Friday, 18 September 2020

Awards for open source tech writers Jo and Jared

Jo Cook and Jared Morgan have been presented with awards for Google's Open Source Peer Bonus Program. The award is a recognition and thank you to people who go above and beyond in their contributions to open source. It also includes a token financial contribution - enough to take the family out for dinner at a nice restaurant.

Well done Jo and Jared, you really deserve it:

Jared Morgan, Write the Docs podcast host

Jared Morgan

Jared is a core contributor and community builder within The Good Docs Project. As an experienced technical writer, he has contributed to many of our initial set of writing templates and then helped absorb feedback from our community. He is well respected and well connected within the technical writing community, helping to inspire other thought leading technical writers to come and join us.

This year, 2020, he has signed up as a Season of Docs mentor for The Good Docs Project.

In a related activity, he has also helped spread knowledge within the technical writing community, by co-hosting the Write the Docs podcast.

Jo Cook, explaining docs at DevRel conference

Jo Cook

Jo is an enabler of open source communities. She commits large chunks of her volunteer time to working on the hard problems that others don't tackle. She is someone you can rely upon when needed, and she steps back when her skill-sets are more valuable elsewhere.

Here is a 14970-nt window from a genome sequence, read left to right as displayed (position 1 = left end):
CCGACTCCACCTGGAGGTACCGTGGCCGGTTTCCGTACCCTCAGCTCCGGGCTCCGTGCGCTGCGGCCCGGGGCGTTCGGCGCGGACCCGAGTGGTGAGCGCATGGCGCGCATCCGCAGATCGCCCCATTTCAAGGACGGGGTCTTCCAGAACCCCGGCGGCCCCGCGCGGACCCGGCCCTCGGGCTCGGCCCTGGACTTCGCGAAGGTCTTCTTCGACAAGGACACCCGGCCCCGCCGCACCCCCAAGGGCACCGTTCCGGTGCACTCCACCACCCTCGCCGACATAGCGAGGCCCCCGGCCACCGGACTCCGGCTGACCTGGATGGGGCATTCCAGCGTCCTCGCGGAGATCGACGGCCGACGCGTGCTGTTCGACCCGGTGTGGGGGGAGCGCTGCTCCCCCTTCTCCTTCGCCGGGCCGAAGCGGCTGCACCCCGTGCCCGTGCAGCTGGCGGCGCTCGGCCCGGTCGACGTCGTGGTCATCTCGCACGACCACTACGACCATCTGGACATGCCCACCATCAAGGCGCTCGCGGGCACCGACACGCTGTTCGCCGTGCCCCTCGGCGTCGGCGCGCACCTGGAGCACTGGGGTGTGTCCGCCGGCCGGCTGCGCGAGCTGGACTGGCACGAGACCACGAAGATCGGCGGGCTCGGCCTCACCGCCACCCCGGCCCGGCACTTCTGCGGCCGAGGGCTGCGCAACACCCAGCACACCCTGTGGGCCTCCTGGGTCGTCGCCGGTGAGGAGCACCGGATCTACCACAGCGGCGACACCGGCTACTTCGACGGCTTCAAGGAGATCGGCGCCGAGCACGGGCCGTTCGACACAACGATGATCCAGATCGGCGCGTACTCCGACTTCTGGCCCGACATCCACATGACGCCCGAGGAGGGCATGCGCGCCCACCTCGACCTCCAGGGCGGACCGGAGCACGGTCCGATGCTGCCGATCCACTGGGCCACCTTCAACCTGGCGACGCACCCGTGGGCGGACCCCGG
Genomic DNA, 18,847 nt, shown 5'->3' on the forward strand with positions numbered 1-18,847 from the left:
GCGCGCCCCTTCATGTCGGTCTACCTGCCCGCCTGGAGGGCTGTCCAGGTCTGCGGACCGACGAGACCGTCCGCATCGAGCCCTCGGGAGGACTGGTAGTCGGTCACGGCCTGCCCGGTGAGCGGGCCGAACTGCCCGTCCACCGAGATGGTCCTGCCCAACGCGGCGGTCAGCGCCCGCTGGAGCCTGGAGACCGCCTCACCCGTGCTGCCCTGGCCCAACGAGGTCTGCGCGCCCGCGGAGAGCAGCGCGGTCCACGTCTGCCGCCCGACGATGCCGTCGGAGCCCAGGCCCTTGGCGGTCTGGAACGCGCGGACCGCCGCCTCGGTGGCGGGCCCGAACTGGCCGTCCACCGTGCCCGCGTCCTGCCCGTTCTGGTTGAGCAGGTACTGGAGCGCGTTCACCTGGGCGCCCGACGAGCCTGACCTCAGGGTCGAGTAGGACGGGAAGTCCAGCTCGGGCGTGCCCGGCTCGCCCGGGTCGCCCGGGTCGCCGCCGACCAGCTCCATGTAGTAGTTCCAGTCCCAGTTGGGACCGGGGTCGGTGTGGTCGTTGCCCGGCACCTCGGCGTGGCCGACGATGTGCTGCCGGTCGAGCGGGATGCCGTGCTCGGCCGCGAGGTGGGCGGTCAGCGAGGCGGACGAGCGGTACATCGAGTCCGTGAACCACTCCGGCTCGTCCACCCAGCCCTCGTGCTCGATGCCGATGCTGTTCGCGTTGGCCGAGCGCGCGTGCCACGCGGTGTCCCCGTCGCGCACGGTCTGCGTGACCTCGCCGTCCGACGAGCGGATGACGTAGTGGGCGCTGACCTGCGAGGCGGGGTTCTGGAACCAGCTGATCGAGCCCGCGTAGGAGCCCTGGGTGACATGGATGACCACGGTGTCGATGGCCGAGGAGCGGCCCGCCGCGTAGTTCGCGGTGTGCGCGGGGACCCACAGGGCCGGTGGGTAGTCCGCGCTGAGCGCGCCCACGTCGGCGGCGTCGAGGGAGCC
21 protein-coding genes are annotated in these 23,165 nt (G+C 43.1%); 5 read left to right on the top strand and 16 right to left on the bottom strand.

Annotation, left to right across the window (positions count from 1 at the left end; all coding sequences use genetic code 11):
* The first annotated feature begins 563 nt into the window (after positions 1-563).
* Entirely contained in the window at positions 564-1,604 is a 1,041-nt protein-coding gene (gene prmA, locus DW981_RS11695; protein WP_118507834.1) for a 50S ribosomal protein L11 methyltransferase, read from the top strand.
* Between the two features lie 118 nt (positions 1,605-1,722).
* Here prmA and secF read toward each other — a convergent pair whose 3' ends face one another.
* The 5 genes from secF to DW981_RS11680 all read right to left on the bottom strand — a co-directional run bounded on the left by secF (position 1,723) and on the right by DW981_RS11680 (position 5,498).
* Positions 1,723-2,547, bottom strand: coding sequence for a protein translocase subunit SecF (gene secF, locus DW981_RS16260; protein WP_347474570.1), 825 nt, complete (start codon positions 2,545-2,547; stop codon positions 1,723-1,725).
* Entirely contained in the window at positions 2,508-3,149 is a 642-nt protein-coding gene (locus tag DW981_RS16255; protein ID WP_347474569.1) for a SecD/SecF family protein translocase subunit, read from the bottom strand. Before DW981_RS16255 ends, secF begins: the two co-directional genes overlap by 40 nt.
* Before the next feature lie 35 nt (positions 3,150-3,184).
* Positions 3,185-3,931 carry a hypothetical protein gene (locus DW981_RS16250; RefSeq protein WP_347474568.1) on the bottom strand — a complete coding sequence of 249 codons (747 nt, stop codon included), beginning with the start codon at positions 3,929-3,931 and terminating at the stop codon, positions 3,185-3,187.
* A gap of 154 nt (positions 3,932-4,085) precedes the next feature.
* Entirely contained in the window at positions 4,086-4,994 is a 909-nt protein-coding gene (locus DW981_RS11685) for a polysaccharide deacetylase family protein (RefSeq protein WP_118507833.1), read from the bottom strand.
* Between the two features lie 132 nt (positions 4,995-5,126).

A few highlights of her volunteer activities over the last couple of decades include:
  • Help set up The Good Docs Project, doing much of the grunt work in setting up open source processes.
  • Mentoring a Season of Docs tech writer and other community contributors for the GeoNetwork project.
  • Presenting at numerous conferences on topics of open source, documentation, and geospatial.
  • Playing lead roles in setting up conferences for the Open Source Geospatial foundation.
  • Building the Portable GIS distribution of Open Source Geospatial software.